Illinois Democrats Muscle Through Changes to Cut Off Ballot Access and Advisory Question

Written by David E. Smith

Illinois State Democrats used their supermajority advantage this week to ram through changes to state election laws (right before an election) to hurt two groups of people: parents and Republicans. With lightning speed in 24 hours, Democrats unveiled and passed legislation that Governor JB Pritzker hurriedly signed which limits ballot access and adds three nonbinding referendums to the 2024 general election ballot.

The bill, SB 2412, was filed at the last minute and left no time for citizens to weigh in. The Illinois House voted 67 to 4 with 40 voting “present.” The Illinois Senate voted 35 to 3 with 18 voting “present.” By quickly adopting three referendums to the ’24 ballot, the Democrats torpedoed a citizen-led Parents Matter Coalition petition drive just days before it was going to turn in hundreds of thousand signatures volunteers had been gathering for a year to be on the ’24 ballot.

Our state Constitution provides two ways for advisory referenda to be on the ballot: 1) the state legislature can pass legislation by a supermajority, or 2) citizens can gather a required number of signatures. Our state Constitution limits the number of nonbinding referenda on a statewide ballot to three. So Democrats simply passed legislation in a few hours to put their three referenda on the ballot, thereby blocking the year-long effort led by citizens of the Parents Matters Coalition.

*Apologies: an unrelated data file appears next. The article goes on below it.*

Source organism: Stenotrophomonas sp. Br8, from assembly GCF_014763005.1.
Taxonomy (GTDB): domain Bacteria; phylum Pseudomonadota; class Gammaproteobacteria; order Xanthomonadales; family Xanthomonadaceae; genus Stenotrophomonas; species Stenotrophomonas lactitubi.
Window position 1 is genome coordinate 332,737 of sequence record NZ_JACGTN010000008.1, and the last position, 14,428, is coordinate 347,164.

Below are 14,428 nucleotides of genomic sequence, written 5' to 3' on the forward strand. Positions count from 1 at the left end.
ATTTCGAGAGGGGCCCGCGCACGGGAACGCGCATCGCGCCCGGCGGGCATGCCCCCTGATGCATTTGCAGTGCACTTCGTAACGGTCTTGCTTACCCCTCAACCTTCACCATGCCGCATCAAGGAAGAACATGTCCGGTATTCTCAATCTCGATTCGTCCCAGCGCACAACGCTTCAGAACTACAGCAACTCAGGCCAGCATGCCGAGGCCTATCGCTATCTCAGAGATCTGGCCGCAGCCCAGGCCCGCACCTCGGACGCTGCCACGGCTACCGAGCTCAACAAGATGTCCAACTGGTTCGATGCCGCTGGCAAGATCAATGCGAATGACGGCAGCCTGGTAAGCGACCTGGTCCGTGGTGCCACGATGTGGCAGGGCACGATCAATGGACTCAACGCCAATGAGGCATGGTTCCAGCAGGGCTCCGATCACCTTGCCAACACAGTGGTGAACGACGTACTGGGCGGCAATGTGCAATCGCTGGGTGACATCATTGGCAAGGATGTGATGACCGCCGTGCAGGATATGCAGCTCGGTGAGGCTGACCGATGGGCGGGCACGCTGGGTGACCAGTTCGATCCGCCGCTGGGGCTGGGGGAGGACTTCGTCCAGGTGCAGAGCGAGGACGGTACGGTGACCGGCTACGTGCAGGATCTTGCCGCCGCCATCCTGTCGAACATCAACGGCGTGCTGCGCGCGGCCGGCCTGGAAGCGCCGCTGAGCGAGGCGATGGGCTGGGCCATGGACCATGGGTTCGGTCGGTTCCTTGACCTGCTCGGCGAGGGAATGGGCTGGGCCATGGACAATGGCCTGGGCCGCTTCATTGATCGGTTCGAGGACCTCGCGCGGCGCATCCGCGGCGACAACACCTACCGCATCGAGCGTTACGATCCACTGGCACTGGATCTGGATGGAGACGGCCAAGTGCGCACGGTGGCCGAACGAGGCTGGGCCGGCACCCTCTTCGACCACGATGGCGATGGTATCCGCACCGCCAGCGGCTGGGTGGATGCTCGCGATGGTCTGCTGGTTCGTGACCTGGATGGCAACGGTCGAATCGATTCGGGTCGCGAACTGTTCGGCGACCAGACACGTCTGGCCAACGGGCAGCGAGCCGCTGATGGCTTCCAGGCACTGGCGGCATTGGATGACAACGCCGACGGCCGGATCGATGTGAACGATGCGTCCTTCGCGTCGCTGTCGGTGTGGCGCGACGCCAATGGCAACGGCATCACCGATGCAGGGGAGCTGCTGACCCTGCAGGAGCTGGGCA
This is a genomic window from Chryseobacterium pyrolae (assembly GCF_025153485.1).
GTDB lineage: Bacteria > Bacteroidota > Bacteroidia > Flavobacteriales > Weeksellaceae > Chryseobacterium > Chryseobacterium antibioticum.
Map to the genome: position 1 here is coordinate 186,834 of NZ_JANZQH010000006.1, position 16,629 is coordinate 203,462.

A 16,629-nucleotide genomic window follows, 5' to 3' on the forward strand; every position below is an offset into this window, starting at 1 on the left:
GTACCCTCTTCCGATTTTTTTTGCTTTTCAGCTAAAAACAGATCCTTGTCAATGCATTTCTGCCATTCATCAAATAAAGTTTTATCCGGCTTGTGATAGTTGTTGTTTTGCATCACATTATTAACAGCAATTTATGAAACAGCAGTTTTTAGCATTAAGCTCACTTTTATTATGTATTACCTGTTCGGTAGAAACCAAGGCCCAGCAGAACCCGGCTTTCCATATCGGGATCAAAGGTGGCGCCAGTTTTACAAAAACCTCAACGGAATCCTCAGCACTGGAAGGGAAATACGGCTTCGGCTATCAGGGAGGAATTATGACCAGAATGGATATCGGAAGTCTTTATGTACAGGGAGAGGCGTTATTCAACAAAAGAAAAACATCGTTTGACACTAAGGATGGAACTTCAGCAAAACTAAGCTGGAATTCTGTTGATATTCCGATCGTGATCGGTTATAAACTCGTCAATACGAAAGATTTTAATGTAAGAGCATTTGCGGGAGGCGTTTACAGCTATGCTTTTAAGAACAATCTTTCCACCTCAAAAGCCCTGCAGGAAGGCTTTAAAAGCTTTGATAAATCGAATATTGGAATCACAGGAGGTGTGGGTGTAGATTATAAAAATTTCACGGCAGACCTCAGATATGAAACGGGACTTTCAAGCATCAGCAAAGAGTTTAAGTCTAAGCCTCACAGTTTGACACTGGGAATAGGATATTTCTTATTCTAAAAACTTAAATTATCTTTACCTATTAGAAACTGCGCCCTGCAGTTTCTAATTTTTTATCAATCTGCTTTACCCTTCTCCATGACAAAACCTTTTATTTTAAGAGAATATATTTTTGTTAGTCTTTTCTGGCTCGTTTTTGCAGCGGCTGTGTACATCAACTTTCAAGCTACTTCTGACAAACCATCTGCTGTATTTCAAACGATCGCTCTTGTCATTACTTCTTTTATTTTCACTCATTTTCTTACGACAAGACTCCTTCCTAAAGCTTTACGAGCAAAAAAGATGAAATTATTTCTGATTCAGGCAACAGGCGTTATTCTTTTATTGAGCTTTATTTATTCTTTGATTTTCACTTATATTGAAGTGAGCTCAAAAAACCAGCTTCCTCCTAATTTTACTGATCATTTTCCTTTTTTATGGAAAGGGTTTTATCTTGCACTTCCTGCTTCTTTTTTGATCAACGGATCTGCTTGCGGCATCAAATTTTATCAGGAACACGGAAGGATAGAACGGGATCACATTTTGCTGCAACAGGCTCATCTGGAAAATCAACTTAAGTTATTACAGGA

This coalition, led by former state representative and gubernatorial candidate Jeanne Ives, simply wanted voters to answer a referendum question about parents’ right to be involved in minors’ medical decisions, particularly gender transition treatments and abortion. It was going to be a popular referendum for parents and citizens at the ballot box. That was kryptonite to Democrats.

You can read more about that development HERE, but rest assured, as a member of the coalition, Illinois Family Institute will continue to work with members to push back on bureaucrats who think they know better than parents.

In the same legislation, Democrats struck down a long-standing law that allows each political party to appoint candidates to run in the general election if no member of that party had filed nominating petitions for the primary. According to an article in the Chicago Tribune, this would “give Democrats a significant advantage toward keeping their legislative majorities before any votes are even cast in the Nov. 5 general election.”

The Tribune continues by pointing out:

Under the measure, local political party organizations could no longer appoint candidates to fill out legislative ballots where the party did not field a primary candidate. Current law allows the appointment process within 75 days of the primary.

Republicans in the Illinois House responded to the controversial surprise move by voting “present” to the bill before walking off the House floor. Four Democrats voted against the bill that would amend ballot laws for the election cycle that began in March.

Illinois House Minority Leader Tony McCombie held an impromptu news conference in the Capitol Rotunda saying:

“But we don’t understand the sense of urgency right now, unless the goal – the end goal – is to stifle the democratic process through the changes on slating candidates.”

Watch their short two-minute news conference: